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Year : 2020  |  Volume : 38  |  Issue : 3  |  Page : 265-272

Effect of chloroquine and hydroxychloroquine on COVID-19 virological outcomes: An updated meta-analysis

1 Department of Pediatrics and Microbiology, AIIMS, Bhubaneswar, Odisha, India
2 Department of Obstetrics and Gynecology, Capital Hospital, Bhubaneswar, Odisha, India

Correspondence Address:
Dr. Rashmi Ranjan Das
Department of Pediatrics, AIIMS, Bhubaneswar - 751 019, Odisha
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Source of Support: None, Conflict of Interest: None

DOI: 10.4103/ijmm.IJMM_20_330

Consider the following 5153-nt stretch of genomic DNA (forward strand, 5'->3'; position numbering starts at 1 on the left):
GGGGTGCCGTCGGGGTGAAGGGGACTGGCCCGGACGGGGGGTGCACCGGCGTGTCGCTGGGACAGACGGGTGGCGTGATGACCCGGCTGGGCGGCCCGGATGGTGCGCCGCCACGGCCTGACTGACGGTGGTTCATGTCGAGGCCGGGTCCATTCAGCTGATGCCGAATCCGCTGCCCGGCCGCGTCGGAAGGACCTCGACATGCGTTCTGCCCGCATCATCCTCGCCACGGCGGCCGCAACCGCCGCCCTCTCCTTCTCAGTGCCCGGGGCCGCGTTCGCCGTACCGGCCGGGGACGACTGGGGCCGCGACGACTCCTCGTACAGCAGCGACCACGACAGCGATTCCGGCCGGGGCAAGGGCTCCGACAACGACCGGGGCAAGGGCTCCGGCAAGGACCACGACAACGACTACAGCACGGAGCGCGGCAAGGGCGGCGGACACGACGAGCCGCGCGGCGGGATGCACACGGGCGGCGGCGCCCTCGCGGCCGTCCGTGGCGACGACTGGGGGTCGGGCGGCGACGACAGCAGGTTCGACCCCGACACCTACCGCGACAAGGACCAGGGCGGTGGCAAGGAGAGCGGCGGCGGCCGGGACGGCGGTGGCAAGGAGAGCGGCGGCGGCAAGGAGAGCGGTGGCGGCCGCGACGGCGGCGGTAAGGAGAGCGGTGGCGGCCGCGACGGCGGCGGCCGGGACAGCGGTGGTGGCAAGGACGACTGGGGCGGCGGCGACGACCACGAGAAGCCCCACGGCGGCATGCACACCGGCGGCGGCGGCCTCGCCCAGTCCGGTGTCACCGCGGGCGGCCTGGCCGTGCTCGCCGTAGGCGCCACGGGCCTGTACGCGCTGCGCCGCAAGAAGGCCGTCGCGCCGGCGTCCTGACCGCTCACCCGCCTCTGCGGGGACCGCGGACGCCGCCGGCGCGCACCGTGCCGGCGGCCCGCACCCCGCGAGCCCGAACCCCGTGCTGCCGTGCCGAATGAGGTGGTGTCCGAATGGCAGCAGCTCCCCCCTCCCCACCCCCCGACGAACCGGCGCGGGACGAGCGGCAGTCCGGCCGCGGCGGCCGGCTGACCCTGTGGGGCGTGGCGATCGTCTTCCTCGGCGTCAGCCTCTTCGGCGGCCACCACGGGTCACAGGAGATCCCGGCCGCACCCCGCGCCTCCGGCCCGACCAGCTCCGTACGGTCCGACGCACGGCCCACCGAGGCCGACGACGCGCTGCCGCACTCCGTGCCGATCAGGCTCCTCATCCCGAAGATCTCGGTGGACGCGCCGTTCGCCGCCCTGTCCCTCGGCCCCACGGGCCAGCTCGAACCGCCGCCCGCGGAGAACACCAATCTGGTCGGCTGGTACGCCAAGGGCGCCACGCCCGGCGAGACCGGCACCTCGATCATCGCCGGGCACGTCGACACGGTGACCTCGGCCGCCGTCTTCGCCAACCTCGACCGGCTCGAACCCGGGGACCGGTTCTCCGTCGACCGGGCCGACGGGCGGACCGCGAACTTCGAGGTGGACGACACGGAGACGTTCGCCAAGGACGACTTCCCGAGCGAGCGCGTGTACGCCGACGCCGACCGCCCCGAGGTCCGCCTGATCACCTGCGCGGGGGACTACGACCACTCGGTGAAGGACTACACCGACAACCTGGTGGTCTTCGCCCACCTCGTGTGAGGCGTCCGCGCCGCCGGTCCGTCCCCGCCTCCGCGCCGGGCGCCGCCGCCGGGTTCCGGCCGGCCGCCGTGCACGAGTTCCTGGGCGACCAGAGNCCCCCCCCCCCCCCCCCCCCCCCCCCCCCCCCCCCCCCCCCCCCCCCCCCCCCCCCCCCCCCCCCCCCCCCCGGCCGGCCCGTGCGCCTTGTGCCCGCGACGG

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As anti-malarial drugs have been found to inhibit Corona viruses in vitro, studies have evaluated the effect of these drugs inCOVID-19 infection. We conducted an updated meta-analysis of clinical trials and observational studies published till June 2020. Patients with reverse transcription polymerase chain reaction (RT-PCR) confirmed Severe Acute Respiratory Syndrome Coronavirus 2 (COVID-19) infection were included. The drugs used in the intervention group are Chloroquine (CQ)/Hydroxychloroquine (HCQ) with or without Azithromycin. The primary outcome is time to achieve virological cure. Of 1040 citations, 11 studies provided data of 1215 patients. Compared to control, CQ/HCQ has no significant effect on the time to negative COVID-19 RT-PCR results, neither in clinical trials (mean difference [MD] 1.55; 95% confidence interval [CI] - 0.7 to 3.79; P = 0.18; n = 180), nor in observational studies (MD 1.14; 95%CI - 11.98 to 14.26; P = 0.86, n = 407). CQ/HCQ did not affect the virological cure after day 3, 7, 10, 14, 21 and 28; except after day 5, as shown by a single small non-randomised trial (odds ratio [OR] 9.33; 95% CI 1.51 to 57.65; P = 0.02, n = 30). Pooled data from 2 observational studies showed a significant effect of CQ/HCQ on virological cure by after day 10 (OR 7.86; 95% CI 4.4 to 14.04, P < 0.001, n = 373) and day 14 (OR 6.37; 95% CI 3.01 to 13.48, P < 0.001, n = 407). The GRADE evidence generated was of “very low-quality/certainty”. To conclude, CQ/HCQ does not affect the time to virological cure compared to usual/standard of care in COVID-19 infection. Recurrent infection in a smaller number of patients was noted in the CQ/HCQ group. As the evidence generated was of “very low-quality/certainty)”, large good quality studies are needed to confirm the present findings.


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